I feel like a PRU LIL TOAD because I had so many re-writes and I do these in pen and my crossword puzzles looks like a gLOB/BLOB.
Me too, for not enjoying this is as much as I should.
Must be my mood because it's really cold outside and nasty and I have to get my butt and our two pups up and out of here to visit a very sick person. Maybe we'll get ACME tomorrow to cheer me up.

Roo Monster 9:29 AM  

Hey All !
I liked it! Fun sussing out the "drawl"s, fav being FEAR OF HYATTS.

Gotta disagree with Rex today on the grid. Doesn't seem segmented to me. Still end up with some nice long Downs. Also slightly disagree with @Z (which, for the record, I usually don't, and always enjoy his posts) about the too many TRIPS. Only 26, which isn't bad in a 21X21.

Had a bunch of writeovers. As I do the puzs in ink, (what can I say, I live life dangerously! :-P ) the paper looks a bit, um, inky. Had my infamous one-letter DNF. Argh! The past two or three LATSunPuzs (get them in the free weekly mag out here) are the same way. One wrong letter. Man, that chafes!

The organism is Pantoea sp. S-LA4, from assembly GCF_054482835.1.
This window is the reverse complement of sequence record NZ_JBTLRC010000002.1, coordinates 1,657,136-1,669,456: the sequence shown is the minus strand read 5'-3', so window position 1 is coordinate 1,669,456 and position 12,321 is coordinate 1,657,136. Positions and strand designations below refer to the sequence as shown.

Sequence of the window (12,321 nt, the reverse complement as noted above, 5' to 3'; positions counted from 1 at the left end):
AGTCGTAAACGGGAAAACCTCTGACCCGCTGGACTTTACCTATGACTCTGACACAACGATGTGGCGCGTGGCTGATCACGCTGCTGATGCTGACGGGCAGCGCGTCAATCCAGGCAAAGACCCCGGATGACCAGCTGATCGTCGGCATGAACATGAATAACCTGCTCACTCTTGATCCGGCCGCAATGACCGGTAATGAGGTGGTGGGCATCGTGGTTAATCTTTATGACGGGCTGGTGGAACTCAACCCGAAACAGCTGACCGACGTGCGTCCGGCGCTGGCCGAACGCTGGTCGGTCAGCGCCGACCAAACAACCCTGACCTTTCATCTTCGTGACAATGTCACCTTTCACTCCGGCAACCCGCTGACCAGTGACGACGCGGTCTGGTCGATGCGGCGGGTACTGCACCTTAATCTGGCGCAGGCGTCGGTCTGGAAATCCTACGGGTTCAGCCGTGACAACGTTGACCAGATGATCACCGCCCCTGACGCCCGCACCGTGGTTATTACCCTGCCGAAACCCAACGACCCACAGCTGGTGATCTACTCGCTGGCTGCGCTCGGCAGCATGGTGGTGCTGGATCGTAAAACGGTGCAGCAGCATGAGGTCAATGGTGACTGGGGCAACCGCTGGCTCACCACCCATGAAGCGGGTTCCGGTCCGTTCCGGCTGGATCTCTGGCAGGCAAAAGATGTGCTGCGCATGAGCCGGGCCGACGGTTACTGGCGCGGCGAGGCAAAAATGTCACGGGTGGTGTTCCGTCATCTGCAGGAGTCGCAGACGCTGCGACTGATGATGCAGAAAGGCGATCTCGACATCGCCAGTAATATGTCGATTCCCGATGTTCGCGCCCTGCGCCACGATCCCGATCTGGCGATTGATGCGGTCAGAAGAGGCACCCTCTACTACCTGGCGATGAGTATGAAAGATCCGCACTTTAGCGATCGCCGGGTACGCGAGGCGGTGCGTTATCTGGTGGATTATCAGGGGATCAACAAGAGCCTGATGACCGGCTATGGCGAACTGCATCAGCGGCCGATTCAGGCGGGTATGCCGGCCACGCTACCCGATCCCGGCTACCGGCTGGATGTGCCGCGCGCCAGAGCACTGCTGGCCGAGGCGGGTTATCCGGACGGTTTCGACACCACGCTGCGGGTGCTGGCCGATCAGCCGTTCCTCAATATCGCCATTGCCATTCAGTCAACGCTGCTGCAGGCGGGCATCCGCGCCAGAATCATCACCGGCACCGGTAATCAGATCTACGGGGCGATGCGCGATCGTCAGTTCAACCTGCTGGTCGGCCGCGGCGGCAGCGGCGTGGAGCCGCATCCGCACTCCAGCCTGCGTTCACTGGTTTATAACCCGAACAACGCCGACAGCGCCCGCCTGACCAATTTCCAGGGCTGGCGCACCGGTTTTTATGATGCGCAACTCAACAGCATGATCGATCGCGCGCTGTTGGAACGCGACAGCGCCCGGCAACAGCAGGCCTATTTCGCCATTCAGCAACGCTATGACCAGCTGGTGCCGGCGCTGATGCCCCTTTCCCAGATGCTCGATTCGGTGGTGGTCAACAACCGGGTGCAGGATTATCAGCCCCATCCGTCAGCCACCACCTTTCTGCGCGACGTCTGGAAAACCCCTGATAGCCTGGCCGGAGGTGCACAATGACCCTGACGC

So, overall a good smooth Berry-esque SunPuz. Some very good clues, light dreck, and entertaining! Started the day off on a good foot.

ADIUE. (too obvious?(
RooMonster
DarrinV

Bill L. 9:51 AM  

Had a CV JOINT replaced on my AWD car last Friday and remembered SEE N SAY from being a kid in the sixties, so no problems with those answers. Took a while to get RAMPANCY so PRIAM REAL ESTATE was last theme answer to go in. Liked it more than most Sunday puzzles of late.

Lewis 9:55 AM  

Is it PC to highlight people who speak with a drawl?